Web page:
RBI regulations for startups a boost for entrepreneurs

By Manjula Chawla, Ritika Ganju and Kripi Kathuria, Phoenix Legal
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With the government’s announcement of the Start-up India initiative in January 2016, there have been discussions and endeavours to create an environment which is conducive for nurturing growth of innovations and startups. The latest development has been the relaxations by the Reserve Bank of India (RBI) on external commercial borrowing (ECB) by startups, introduced via Circular No. 13 of 27 October 2016.

Manjula Chawla Partner Phoenix Legal
Manjula Chawla
Partner
Phoenix Legal

As per the notification dated 17 February 2016 by the Ministry of Commerce and Industry, an entity would be considered as a startup (a) up to five years from its date of incorporation, (b) if its turnover for any of the financial years has not exceeded ₹250 million (US$3.7 million), and (c) if it is working towards innovation, development, deployment or commercialization of new products, processes or services driven by technology or intellectual property.

An entity is considered to be working towards innovation, development, deployment or commercialization of new products, processes or services driven by technology or intellectual property if it aims to develop and commercialize (a) a new product, service or process or (b) a significantly improved existing product, service or process, that will create or add value for customers or workflow. Conversely, an entity will be specifically excluded from being a startup if it develops: products, services or processes which do not have the potential for commercialization; undifferentiated products, services or processes; and products, services or processes with no or limited incremental value for customers or workflow.

The RBI has amended the ECB framework from time to time to streamline the process and guidelines for availing of ECB. ECB is currently governed by the RBI’s master direction on external commercial borrowings, trade credit, borrowing and lending in foreign currency by authorized dealers and persons other than authorized dealers, dated 1 January 2016. However, creation of a parallel relaxed ECB framework specifically for startups is a welcome step which will bolster confidence among startups. Many young entrepreneurs see this as an assurance of an avenue to raise finances without seeking help from foreign venture capitalists (which young Indian promoters have often relied on in the past), and without giving up their crucial stake in the start-up venture.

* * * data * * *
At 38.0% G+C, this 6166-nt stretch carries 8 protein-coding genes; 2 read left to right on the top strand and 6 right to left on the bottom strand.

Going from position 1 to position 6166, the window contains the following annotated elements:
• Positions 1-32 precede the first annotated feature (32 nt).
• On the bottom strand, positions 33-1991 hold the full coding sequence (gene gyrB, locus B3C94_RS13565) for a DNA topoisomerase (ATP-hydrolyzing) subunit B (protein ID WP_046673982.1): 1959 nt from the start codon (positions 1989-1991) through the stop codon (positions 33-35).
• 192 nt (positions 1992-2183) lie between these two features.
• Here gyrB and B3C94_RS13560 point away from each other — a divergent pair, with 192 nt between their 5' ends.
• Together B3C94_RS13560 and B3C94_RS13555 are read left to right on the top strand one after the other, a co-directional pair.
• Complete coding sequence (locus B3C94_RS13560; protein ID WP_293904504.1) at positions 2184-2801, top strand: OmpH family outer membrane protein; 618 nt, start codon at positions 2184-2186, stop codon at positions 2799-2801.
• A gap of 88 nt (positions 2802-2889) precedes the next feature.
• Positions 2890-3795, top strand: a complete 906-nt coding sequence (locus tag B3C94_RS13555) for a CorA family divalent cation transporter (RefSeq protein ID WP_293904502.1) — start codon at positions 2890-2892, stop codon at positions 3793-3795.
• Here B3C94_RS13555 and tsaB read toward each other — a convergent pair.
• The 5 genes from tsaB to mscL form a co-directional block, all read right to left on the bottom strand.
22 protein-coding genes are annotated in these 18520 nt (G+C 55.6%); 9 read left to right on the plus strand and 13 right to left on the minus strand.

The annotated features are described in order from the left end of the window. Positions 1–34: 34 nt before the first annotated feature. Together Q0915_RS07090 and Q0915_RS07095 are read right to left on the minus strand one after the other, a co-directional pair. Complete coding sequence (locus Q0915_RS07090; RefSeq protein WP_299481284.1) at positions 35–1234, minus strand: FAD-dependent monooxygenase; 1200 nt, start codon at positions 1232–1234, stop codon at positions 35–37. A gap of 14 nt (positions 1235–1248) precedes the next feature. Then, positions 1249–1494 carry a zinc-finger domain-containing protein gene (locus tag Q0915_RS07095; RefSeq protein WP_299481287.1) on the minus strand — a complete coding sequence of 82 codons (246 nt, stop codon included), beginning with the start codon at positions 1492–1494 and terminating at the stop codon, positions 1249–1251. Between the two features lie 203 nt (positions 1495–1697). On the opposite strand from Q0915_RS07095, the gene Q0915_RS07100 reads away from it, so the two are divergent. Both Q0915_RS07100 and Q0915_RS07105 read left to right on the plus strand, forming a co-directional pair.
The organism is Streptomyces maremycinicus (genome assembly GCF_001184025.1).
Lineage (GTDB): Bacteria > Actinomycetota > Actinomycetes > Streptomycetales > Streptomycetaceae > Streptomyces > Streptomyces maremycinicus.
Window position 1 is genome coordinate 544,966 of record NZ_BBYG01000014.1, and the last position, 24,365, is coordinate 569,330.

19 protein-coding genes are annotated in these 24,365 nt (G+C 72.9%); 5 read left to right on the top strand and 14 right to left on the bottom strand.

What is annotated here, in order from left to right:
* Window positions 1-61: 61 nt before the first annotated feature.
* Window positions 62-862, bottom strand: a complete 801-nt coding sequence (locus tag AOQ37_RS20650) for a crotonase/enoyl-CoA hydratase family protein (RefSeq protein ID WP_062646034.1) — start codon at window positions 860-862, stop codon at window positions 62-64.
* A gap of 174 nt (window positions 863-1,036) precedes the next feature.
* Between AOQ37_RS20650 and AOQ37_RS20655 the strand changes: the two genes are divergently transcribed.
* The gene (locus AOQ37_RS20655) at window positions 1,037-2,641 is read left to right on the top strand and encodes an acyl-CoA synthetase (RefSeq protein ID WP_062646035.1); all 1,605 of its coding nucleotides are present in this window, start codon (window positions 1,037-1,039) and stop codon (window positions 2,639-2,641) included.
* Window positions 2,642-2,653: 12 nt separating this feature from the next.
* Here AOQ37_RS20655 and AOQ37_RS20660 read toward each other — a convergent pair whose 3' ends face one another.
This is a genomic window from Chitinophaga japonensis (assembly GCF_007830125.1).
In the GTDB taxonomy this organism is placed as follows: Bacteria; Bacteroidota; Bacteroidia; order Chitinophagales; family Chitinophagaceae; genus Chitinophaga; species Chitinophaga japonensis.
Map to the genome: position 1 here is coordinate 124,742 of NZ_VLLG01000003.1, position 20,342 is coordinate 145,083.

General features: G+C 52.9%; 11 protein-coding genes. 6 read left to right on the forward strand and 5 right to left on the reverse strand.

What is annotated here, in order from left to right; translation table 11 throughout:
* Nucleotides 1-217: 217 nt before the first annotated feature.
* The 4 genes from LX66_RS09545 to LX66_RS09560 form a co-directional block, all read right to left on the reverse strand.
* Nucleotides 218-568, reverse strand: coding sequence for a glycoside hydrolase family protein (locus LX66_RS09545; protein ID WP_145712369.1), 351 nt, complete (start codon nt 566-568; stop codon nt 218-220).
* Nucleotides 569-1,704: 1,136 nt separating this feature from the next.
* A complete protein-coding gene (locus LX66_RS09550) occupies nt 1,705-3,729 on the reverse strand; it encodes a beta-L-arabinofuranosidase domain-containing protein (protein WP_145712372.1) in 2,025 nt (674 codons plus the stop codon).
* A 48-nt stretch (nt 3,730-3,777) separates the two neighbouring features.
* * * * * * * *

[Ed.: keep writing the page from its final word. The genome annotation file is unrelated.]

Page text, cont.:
Via Circular No. 13, the RBI, pursuant to its fourth bi-monthly monetary policy statement for the financial year 2016-17, has permitted startups to access loans under the ECB framework up to a limit of US$3 million or equivalent per financial year, either in Indian rupees or any convertible foreign currency or a combination of both. The startup can raise this ECB under the automatic route.

Ritika Ganju Associate Phoenix Legal
Ritika Ganju
Associate
Phoenix Legal

While entities engaged in certain business sectors are eligible to borrow or lend under the ECB master direction, there is no such limited sector-specific eligibility in case of a startup. Only overseas branches and subsidiaries of Indian banks and overseas wholly owned subsidiaries and joint ventures of an Indian company are excluded as eligible lenders.

As a precaution against money laundering, the general principle laid down in the ECB master direction that ECB cannot be extended by individuals from countries which do not adhere to Financial Action Task Force (FATF) guidelines is applicable even in case of startups. Circular No. 13 also provides that ECB can be extended by a resident of either a member of FATF or a member of a FATF-style regional body.

One of the most appreciated reliefs is the lifting of end-use restrictions for startups. Unlike the general ECB guidelines, which restrict an ECB borrower from using the proceeds of an ECB for all business purposes (including as working capital) unless specifically permitted, Circular No. 13 clearly provides the liberty to use the proceeds for any expenditure in connection with the business.

While the ECB master direction prescribes an all-in-cost ceiling through a spread over the Libor interest rate as a benchmark, there is no such all-in-cost ceiling prescribed in respect of an ECB obtained by a startup. The circular provides the liberty to the borrower and lender to mutually agree on all-in-cost.

While the relaxed norms for ECB are intended to encourage young entrepreneurs to explore ECB financing instead of selling stakes to foreign venture capitalists to raise finances, many think that startups will continue to seeking funding abroad, because this has been the practice for other commercial reasons. In any case the returns yielded from startups are a relatively small part of the Indian economy and the returns in next few years will soon help us evaluate the results of this initiative.

Manjula Chawla is a partner, Ritika Ganju is a principal associate and Kripi Kathuria is a senior associate at the Delhi office of Phoenix Legal.

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